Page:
In which countries that subsequently became independent was there a lot of support for colonialism among the natives up to the very end?

Futurist

Ad Honoris
May 2014
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SoCal
Not large enough a population, not developed enough and Indonesia demanded the entire colony be one state.
How many people did they have?

Some Hungarian revolution leaders would have preferred to fight for true independence, rather than be the toadies of their oppressors.
They did fight in 1848-1849 and lost to the Austro-Russians, no?

Had FF survived in 1914 and became Emperor, the Hungarians could have tried again in 1917--and maybe this time they could actually be lucky enough to have Russia support rather than oppose them. Of course, a lot might depend on whether France would have given Russia its approval in regards to such a move.
 
Apr 2017
1,766
U.S.A.
How many people did they have?



They did fight in 1848-1849 and lost to the Austro-Russians, no?

Had FF survived in 1914 and became Emperor, the Hungarians could have tried again in 1917--and maybe this time they could actually be lucky enough to have Russia support rather than oppose them. Of course, a lot might depend on whether France would have given Russia its approval in regards to such a move.
Not sure exactly, but I believe at the end of ww2 it was a little over .5 million.
Yes, as did many other peoples. The point is many revolution leaders saw it as a betrayal of everything they fought for.
 
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Tulius

Ad Honorem
May 2016
6,567
Portugal
If so, why didn't they invite the Portuguese back after they acquired independence? Or would Indonesia have not tolerated this?
I meant after 2002.
Robto already answered. But if you mean back, as colonizers, why should the Timorese what the Portuguese back now that they are independent from Indonesia and Portugal? They needed Portugal political support when they were under Indonesia’s domain.

Even so there are strong ties. Timor is a member of the CPLP. Portuguese is the co-official language. There are students programs for Timorese in Portugal and for Portuguese teachers in Timor. Many Portuguese companies are investing in Timor, including GALP in the oil business. There are cooperation in Police and defence matters (Portuguese PSP and GNR agents work or worked in Timor), etc…
 
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Devdas

Ad Honorem
Apr 2015
5,102
India
What changed?
Portugal gave up the claims to her colonies after the Carnation revolution. It was their own good. Holding on the colonies after the World War 2 had a huge cost for Portuguese economy particularly from Angola and Mozambique.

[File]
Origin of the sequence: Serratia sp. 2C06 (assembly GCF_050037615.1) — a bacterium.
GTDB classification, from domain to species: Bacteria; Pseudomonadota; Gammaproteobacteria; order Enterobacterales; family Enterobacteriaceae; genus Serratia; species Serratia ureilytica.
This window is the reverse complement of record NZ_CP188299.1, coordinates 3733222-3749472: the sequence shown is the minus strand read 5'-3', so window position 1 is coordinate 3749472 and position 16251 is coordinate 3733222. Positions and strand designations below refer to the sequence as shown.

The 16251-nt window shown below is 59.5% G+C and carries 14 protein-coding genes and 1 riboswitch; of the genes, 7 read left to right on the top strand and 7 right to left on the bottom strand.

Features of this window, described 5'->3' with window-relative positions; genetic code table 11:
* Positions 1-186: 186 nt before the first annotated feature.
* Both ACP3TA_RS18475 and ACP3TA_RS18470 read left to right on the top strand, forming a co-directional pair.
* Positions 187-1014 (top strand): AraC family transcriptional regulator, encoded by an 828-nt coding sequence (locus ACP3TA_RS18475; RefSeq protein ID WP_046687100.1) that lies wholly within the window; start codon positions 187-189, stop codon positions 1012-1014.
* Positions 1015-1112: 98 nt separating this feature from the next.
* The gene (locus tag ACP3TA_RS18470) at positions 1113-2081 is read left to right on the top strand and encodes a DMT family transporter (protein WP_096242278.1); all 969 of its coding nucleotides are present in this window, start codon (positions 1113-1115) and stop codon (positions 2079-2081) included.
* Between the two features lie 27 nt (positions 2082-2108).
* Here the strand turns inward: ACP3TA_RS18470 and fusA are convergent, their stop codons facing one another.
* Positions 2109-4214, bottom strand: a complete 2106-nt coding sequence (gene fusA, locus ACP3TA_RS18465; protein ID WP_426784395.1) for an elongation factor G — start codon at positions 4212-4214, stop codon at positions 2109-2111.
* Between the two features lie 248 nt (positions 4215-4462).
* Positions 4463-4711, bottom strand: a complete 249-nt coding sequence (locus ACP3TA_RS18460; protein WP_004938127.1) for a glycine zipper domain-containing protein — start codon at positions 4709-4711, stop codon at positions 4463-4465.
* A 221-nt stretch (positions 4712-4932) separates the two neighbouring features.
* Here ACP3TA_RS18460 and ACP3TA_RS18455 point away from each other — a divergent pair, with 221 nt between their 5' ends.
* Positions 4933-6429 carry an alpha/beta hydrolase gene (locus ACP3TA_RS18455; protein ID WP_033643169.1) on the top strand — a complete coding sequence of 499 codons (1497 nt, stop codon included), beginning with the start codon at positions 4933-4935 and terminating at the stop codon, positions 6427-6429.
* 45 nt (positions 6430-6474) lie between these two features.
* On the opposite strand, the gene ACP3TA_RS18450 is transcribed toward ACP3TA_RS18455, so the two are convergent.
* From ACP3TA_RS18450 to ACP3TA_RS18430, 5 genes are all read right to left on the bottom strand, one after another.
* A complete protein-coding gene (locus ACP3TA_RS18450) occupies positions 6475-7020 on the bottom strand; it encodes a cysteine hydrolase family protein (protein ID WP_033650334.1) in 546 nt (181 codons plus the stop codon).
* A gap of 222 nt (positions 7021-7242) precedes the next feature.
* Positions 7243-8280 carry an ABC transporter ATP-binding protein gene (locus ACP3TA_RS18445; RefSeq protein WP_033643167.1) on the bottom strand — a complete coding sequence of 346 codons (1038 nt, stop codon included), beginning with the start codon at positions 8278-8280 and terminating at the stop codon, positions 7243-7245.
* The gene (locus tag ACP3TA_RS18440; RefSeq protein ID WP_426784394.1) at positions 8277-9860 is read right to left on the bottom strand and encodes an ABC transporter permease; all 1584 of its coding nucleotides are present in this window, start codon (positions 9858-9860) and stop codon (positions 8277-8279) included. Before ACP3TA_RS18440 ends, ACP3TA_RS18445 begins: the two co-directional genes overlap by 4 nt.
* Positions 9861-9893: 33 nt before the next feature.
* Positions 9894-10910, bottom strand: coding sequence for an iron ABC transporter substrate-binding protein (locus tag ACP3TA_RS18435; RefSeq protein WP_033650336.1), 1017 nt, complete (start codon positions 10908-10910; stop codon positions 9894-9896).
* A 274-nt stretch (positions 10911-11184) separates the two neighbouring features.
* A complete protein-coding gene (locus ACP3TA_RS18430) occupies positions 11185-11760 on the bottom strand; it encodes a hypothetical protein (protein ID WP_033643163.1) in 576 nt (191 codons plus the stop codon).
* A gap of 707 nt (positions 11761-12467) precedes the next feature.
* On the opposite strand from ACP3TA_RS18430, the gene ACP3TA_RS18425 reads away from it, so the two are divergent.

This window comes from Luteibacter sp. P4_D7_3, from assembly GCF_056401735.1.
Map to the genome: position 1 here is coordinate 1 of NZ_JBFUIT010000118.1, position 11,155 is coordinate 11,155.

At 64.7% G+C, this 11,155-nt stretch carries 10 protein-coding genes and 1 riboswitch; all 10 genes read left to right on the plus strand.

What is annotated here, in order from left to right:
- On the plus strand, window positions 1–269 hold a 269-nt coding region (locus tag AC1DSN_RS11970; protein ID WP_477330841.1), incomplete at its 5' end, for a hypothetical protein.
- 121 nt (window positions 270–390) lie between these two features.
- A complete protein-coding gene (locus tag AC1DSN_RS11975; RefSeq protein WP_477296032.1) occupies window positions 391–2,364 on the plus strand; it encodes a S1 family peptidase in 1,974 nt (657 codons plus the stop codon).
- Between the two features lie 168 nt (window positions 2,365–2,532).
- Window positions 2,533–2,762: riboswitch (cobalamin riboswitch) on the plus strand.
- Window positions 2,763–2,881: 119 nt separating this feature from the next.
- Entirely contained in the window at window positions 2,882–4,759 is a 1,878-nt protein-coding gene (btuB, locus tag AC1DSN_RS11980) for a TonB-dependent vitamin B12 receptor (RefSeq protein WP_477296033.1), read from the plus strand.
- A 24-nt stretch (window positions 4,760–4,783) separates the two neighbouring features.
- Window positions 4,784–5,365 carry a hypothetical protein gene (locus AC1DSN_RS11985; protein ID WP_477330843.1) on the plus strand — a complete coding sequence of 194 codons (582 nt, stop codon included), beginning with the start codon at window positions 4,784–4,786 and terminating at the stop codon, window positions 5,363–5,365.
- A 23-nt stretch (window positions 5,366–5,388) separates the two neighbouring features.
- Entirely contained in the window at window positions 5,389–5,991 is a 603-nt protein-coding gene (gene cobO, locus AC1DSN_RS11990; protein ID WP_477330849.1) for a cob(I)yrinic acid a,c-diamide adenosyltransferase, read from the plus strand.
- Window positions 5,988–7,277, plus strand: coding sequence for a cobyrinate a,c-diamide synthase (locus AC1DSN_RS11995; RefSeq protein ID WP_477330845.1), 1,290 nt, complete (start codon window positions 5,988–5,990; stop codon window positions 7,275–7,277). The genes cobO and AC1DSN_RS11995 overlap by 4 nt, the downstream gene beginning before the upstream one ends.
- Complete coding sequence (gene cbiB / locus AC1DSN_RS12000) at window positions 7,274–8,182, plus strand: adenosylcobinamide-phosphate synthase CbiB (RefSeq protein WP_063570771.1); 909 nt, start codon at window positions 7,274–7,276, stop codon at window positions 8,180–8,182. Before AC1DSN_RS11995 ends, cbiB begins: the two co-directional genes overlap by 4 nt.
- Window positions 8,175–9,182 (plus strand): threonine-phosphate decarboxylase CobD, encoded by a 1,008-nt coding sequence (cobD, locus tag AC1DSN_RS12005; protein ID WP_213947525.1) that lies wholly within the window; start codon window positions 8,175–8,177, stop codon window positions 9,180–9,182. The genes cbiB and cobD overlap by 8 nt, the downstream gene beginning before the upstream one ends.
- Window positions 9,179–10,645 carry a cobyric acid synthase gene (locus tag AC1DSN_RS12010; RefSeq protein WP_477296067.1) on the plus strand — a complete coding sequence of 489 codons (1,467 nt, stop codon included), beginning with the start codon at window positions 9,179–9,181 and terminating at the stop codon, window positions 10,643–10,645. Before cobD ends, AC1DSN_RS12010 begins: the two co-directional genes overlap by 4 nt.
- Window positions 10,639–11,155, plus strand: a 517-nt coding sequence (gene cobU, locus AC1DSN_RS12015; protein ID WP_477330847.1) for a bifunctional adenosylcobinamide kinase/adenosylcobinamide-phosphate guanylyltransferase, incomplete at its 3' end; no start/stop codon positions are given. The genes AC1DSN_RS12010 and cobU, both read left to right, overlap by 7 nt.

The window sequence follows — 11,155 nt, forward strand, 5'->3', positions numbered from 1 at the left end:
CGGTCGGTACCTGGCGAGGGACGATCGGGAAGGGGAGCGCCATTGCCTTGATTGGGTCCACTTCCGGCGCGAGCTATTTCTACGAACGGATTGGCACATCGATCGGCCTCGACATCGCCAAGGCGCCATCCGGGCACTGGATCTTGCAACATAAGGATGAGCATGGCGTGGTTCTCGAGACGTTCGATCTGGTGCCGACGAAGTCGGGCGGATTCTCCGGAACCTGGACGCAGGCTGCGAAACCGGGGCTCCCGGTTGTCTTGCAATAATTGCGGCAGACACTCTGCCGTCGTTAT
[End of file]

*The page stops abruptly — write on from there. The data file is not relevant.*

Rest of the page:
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Futurist

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May 2014
23,783
SoCal
Portugal gave up the claims to her colonies after the Carnation revolution. It was their own good. Holding on the colonies after the World War 2 had a huge cost for Portuguese economy particularly from Angola and Mozambique.
Did those two colonies require a lot of subsidies?
 

Tulius

Ad Honorem
May 2016
6,567
Portugal
Portugal gave up the claims to her colonies after the Carnation revolution. It was their own good. Holding on the colonies after the World War 2 had a huge cost for Portuguese economy particularly from Angola and Mozambique.
Did those two colonies require a lot of subsidies?
No. And holding the colonies wasn’t that much costly until the beginning of the colonial war.

But with the beginning of the colonial war huge inversions were made, both in Angola and Mozambique, but not only. And the economy of those territories saw a considerable boost in the decades of 60 and 70. And with the decolonization some white elephants persisted, as the case of huge investment in the dam of Cabora Bassa that still today exports much electricity to South Africa: Cahora Bassa Dam - Wikipedia

What was terribly costly was to maintain an army of more than 300.000 men in Africa for more than a decade. For instance, if we compare the Portuguese human involvement in the colonial war, for a population of almost 10 million people, to the contemporary USA involvement in Vietnam, for a population of more of 200 million, that we can see that there was a completely different effort in the war. For Portugal it was almost a Total War. Several generations were involved with massive human and material costs and with the impossibility to use NATO material (due to the USA imposition and initial support of UPA) to a country that almost didn’t had at the time arms industry.
 
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fascinating

Ad Honorem
Dec 2011
2,461
This is going back a bit but I suppose that, in the 5th century, the British authors of "The Groans of the Britons", sent to the Roman general Aetius, asking for military support, because "The barbarians drive us to the sea and the sea drives us back to the barbarians", did want Britain to remain a colony of Rome.
 

Tulius

Ad Honorem
May 2016
6,567
Portugal
Insurgency broke out under the shadow of foreign players due to cold war and cost of war was expensive for Portugal.
Insurgency broke out first in Angola, with UPA, and the foreign player was the USA, a NATO ally. The involvement of the Soviet Union came latter.
 
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martin76

Ad Honorem
Dec 2014
6,986
Spain
Often population prefer to remain under European Power that become independent.... in Cuba and Puerto Rico in 1898, in Algeria in 1962 or in Angola and Mozambique in 1975...Pro-Independence groups are often a minority that uses violence and seeks international support to create problems for the sovereign country.